Imperial Oil CEO surprised Trump administration hasn't launched trade attack against Alberta
So far, Alberta's recent policy to boost oil prices hasn't caught the attention of U.S. government
The chief executive of Imperial Oil is surprised the Trump administration has yet to take aim at Alberta.
Beginning last month, the provincial government mandated oil companies cut production to boost prices in Western Canada.
Imperial Oil's Rich Kruger told journalists on Thursday evening he expected U.S. government officials to criticize the policy because of its impact on trade between the two countries.
"Frankly, I'm surprised that it is not a bigger topic," said Kruger "The North American energy market was designed and built to allow the free-flow of energy to the benefit of North American consumers and anytime you start to artificially manipulate or influence that, I would think it would draw attention on whatever side of the border is affected by it."
"I'm surprised there hasn't been more direct U.S. government commentary on it," he said.
Imperial has criticized Alberta's policy since it was first announced, along with Suncor and Husky. Other companies such as Cenovus and Canadian Natural Resources had strongly urged the government to take such action because of heavily discounted prices in Western Canada last year.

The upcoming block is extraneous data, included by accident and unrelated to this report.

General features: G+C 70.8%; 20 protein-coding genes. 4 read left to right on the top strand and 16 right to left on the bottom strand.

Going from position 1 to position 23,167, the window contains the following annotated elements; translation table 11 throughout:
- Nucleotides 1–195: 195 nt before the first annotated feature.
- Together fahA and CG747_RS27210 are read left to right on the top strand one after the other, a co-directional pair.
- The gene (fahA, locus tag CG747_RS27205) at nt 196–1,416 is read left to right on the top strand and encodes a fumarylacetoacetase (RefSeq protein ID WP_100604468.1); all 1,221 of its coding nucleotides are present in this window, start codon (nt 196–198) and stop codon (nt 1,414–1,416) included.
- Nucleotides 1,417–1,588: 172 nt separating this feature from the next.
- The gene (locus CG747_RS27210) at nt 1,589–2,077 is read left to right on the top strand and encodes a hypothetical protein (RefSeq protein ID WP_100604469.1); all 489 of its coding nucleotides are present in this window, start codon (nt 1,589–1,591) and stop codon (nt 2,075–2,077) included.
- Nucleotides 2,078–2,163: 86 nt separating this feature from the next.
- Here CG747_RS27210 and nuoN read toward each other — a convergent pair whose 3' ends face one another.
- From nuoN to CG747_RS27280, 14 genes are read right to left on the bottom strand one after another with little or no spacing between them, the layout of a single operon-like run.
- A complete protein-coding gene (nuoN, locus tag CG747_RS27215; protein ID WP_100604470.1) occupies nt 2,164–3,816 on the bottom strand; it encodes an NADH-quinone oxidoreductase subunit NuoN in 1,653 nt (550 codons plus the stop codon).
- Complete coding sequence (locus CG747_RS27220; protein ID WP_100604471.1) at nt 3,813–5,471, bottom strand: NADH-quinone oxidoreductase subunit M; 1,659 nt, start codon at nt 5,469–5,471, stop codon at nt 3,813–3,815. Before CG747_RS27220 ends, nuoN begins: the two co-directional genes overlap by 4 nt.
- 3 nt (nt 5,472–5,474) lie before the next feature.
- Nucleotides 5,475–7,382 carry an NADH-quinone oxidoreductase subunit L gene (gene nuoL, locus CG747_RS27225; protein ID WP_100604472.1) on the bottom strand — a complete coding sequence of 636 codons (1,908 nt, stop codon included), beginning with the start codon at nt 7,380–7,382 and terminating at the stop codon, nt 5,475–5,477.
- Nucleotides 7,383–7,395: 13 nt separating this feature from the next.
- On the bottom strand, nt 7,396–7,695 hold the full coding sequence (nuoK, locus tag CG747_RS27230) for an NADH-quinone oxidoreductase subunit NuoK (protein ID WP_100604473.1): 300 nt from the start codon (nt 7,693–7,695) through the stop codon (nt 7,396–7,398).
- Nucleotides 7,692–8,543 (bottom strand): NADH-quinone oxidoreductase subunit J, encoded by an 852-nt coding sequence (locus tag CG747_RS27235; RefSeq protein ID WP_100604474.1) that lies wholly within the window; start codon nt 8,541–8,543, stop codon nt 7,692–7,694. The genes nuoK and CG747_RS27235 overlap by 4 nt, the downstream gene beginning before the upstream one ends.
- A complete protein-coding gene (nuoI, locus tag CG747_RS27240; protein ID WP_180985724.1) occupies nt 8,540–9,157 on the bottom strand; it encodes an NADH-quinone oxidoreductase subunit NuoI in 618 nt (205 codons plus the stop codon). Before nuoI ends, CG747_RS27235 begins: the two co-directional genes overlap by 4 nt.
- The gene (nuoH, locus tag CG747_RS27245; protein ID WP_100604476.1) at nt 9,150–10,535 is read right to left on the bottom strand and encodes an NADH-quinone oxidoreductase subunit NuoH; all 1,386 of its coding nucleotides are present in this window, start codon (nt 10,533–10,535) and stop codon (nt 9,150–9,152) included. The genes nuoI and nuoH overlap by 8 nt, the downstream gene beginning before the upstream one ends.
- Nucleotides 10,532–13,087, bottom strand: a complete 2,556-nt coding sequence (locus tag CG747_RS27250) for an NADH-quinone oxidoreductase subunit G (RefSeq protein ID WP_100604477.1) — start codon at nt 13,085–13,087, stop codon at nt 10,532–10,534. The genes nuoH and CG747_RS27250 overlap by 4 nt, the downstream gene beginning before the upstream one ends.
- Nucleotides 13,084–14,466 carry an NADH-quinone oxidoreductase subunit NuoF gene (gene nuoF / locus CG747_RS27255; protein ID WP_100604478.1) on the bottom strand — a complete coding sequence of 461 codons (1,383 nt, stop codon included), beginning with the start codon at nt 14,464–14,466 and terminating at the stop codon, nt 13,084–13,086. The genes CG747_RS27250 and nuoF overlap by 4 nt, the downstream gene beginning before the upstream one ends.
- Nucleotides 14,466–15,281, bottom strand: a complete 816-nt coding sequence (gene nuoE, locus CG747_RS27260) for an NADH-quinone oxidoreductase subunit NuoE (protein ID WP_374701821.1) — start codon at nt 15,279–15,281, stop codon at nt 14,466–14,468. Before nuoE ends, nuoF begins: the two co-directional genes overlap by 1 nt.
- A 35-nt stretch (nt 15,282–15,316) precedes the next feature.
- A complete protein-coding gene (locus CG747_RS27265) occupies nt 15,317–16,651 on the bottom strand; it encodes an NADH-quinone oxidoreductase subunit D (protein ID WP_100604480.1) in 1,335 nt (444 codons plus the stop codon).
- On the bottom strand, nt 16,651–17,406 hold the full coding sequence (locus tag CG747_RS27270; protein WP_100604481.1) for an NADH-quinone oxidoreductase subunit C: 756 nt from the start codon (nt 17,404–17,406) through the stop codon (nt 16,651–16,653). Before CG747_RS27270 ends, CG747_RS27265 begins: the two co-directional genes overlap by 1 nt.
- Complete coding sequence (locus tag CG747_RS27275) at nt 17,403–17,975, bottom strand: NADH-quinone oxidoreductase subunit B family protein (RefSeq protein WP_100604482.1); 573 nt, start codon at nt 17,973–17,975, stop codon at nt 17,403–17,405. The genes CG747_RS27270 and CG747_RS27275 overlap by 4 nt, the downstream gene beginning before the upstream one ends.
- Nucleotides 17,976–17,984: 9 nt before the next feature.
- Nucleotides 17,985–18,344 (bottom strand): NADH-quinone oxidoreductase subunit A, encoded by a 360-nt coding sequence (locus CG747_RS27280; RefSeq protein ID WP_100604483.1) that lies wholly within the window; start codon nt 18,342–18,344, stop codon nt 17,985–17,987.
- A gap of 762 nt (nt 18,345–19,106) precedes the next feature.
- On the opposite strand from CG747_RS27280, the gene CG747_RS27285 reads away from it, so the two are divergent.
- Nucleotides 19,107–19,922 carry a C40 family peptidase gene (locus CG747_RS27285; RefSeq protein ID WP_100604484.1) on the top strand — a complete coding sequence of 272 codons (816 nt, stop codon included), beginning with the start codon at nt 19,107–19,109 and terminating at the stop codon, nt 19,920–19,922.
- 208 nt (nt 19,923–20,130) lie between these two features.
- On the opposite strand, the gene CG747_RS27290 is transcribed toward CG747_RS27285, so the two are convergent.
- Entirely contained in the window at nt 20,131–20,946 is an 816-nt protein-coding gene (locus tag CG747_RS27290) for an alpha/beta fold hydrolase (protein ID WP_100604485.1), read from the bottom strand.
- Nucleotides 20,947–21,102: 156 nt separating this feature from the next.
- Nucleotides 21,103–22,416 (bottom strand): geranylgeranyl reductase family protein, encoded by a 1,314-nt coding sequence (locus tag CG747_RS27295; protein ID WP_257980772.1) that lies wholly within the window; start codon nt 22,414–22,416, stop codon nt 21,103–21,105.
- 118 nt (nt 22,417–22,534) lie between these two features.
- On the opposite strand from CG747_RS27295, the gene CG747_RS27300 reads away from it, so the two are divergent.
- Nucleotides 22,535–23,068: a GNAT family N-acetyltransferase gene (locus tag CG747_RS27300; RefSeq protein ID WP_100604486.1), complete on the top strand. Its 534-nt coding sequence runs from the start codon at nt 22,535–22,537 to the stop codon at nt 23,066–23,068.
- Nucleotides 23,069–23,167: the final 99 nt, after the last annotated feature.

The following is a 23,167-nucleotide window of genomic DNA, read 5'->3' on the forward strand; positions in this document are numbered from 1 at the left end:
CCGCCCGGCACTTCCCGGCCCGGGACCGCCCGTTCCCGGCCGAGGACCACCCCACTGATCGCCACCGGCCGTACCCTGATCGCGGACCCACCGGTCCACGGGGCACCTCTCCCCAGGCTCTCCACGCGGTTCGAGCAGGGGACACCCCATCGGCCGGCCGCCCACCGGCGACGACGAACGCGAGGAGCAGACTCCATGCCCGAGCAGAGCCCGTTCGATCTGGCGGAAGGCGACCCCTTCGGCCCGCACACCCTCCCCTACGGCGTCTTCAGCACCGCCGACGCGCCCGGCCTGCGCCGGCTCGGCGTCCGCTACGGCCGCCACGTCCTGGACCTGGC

In the fall, the U.S. Congress revived an old proposal to allow the United States to sue OPEC nations. The bill would allow OPEC producers to be sued for collusion.
The change would also make it illegal to curtail oil or gas production or set those prices.
"With what is done here [in Alberta], there are a lot of similarities," said Kruger.
In the past, U.S. courts have ruled that current laws include sovereign immunity.
When Alberta's policy was announced, some trade experts had warned U.S. President Donald Trump could slap the province with countermeasures, however so far that has not happened.
The majority of oil produced in Alberta is exported to the U.S. When Canadian oil sold well below benchmark prices in the U.S. last year, some American refineries enjoyed lucrative profits.
The provincial government announced the curtailment plan, in part, to reduce the backlog of oil in the province because of limited space on export pipelines.